Courtesy 20th Century Fox
Still from ‘The Post’Courtesy 20th Century Fox
Navigate to News section

Lebanon Bans Spielberg’s ‘The Post’

The director’s list of sins include filming the final scene of Schindler’s List in Jerusalem

Liel Leibovitz
January 16, 2018
Courtesy 20th Century Fox
Still from 'The Post'Courtesy 20th Century Fox

Democracy dies in darkness: Lebanon announced earlier this week that it will not permit public screenings of Steven Spielberg’s The Post, because the director had filmed scenes of Schindler’s List in Jerusalem, thereby violating The Censorship Committee of the General Security Directorate’s “boycott Israel” policy. The Post, starring Tom Hanks and Meryl Streep and focusing on the publication of the Pentagon Papers, was scheduled to premiere in Beirut on January 18.

Last year, Lebanon banned both Wonder Woman and Justice League, both starring the Israeli Gal Gadot. Spielberg, however, is not an Israeli citizen, nor is he affiliated in any official way with the Jewish state. Furthermore, a number of his previous films have been successfully screened in Lebanon since Schindler’s List was released in 1993, although the director’s name was blacked out on posters advertising his 2011 The Adventures of Tintin.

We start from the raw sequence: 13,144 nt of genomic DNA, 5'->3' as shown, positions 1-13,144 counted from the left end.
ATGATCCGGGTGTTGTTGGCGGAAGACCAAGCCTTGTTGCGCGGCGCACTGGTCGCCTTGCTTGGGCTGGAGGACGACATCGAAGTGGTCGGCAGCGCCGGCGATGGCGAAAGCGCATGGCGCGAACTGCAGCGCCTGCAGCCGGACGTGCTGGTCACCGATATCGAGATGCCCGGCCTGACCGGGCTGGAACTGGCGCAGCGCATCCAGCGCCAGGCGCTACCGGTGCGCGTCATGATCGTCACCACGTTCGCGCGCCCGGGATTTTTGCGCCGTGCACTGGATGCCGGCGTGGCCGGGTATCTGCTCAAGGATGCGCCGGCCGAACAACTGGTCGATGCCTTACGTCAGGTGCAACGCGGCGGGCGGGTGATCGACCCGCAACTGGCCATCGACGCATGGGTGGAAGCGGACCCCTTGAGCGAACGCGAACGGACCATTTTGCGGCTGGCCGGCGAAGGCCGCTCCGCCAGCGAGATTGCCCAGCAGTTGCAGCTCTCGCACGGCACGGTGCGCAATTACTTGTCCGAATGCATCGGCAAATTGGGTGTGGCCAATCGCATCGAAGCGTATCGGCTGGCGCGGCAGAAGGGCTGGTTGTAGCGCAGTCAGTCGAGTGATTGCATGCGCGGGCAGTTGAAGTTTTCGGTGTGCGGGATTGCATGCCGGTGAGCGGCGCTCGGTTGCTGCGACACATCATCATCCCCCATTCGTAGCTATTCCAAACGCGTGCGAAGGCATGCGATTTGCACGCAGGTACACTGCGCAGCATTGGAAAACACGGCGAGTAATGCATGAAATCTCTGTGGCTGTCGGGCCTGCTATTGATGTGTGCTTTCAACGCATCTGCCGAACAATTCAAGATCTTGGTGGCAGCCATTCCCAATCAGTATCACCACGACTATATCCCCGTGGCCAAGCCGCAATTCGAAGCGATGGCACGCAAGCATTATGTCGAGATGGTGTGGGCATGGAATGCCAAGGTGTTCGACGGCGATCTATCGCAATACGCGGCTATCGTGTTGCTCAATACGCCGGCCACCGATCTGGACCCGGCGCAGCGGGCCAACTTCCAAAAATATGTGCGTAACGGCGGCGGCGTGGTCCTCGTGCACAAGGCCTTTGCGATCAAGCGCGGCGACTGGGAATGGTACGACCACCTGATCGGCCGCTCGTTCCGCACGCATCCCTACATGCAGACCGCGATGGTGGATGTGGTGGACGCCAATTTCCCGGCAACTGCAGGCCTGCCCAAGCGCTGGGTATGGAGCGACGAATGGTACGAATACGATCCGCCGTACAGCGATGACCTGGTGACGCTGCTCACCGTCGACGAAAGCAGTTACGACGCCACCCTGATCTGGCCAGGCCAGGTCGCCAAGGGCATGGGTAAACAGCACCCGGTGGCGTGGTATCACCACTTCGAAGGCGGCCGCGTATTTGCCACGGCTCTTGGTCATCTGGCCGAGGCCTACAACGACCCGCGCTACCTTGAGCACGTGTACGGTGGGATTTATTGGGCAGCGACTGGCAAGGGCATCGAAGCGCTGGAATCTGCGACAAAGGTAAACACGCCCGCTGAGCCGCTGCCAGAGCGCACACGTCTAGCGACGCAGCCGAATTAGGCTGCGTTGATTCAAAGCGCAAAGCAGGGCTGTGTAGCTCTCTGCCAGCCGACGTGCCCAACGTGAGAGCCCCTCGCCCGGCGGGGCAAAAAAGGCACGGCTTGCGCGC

A spokesperson for Spielberg’s production company, Amblin Entertainment, told The Hollywood Reporter that he “cannot comment because the company has not been told officially by the Lebanese distributor that the pic will not be released there because of censorship.”

Other films banned in recent years include Spotlight, for fear that its storyline, critical of the Catholic Church, will offend Lebanon’s Christians; True Lies, which was deemed to contain offensive representations of Arabs; and a number of film depicting homosexuality.

Liel Leibovitz is editor-at-large for Tablet Magazine and a host of its weekly culture podcast Unorthodox and daily Talmud podcast Take One. He is the editor of Zionism: The Tablet Guide.